The Ecology Action CentreEco-volunteering mainstay the Ecology Action Centre is looking for volunteers to help run its organic Christmas tree sale on December 15 (learn more about that on page 13). But the centre needs help the rest of the year, too. Right now, it's looking for volunteers for its maintenance committee, which helps plan the ongoing sustainable renovations to the centre's workspace, and for volunteer workers to help put those renovations into action. The EAC is also looking for data-enterers, office volunteers and website-maintainers. Plus, keep in mind that the centre always has new projects on the go (they didn't win Best Activist Organization in this year's Best of Halifax poll for being slack-asses); getting yourself added to the centre's volunteer mailing list is a pretty handy way to keep in the know. Contact the Outreach Coordinator at outreach@ecologyaction.ca, or call 429-2202 for more info.

Other optionsReally, any volunteering is green giving (unless you're driving 50km in an RV to get to your volunteer site, or donating your free time to help big business dump chemicals in a river). So, if none of the above options sound like your cup of tea, keep in mind that the municipality's filled with tonnes of other organizations that need your help, too. If it's Christmassy volunteering you're after, the Salvation Army currently needs hundreds of volunteers to help sort presents for its annual toy drive (Contact 422-1598.) If you've got golden, radio-ready pipes, the local VoicePrint branch wants your help reading newspapers to vision-impaired listeners all over the country. (Call VoicePrint at 444-7358.) Need a friend? So do tons of isolated seniors: Contact the local VON Canada branch (455-6653) to apply to become a year-round Volunteer Visitor.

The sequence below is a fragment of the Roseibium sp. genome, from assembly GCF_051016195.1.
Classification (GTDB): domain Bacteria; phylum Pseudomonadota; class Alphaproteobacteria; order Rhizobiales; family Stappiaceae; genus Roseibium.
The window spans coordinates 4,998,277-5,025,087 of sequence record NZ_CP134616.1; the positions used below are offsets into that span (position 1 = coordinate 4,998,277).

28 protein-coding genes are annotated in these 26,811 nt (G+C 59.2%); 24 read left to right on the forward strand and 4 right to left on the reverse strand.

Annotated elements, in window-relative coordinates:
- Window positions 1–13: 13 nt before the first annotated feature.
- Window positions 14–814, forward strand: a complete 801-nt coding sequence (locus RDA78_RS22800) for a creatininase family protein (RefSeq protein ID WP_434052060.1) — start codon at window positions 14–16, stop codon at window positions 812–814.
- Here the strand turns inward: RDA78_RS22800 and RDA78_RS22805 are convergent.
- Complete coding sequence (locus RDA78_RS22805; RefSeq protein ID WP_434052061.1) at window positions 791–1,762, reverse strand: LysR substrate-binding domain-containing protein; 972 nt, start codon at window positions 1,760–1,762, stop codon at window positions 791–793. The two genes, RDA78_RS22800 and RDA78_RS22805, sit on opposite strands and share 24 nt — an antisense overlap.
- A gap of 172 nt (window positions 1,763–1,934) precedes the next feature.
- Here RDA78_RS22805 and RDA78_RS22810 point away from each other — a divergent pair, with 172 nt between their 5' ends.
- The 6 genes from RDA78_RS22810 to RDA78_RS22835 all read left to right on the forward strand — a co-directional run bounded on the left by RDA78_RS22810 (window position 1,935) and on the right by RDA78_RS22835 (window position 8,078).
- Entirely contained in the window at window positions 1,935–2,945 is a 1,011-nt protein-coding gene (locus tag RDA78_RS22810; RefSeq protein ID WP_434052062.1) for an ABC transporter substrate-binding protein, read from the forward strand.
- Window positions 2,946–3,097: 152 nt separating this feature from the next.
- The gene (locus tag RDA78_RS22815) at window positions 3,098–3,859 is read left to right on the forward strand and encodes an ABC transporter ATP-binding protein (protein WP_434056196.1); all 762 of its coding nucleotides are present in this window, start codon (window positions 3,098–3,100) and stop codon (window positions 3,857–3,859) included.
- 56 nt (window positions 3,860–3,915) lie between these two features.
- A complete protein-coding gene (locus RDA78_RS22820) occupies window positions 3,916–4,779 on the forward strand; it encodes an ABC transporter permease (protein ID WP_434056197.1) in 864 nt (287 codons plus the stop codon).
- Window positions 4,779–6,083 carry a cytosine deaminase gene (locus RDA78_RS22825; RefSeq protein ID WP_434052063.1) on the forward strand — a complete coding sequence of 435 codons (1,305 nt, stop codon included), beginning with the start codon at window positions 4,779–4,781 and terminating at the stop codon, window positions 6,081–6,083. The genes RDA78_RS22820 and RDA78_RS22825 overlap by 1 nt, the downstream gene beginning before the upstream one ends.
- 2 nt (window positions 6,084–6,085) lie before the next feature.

And that's just for starters. The key is to use your imagination, and think beyond the box (and plastic packaging and wrapping paper). Let's make like the Whos, and think about giving in a more Seussy, less literal sense.

Sometimes, Lindsay McCarney sings "You're a mean one, Mr. Grinch," to her cat, Joey Pants. Her grandma makes a mean Roast Beast.

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In Print This Week

Vol 25, No 12
August 17, 2017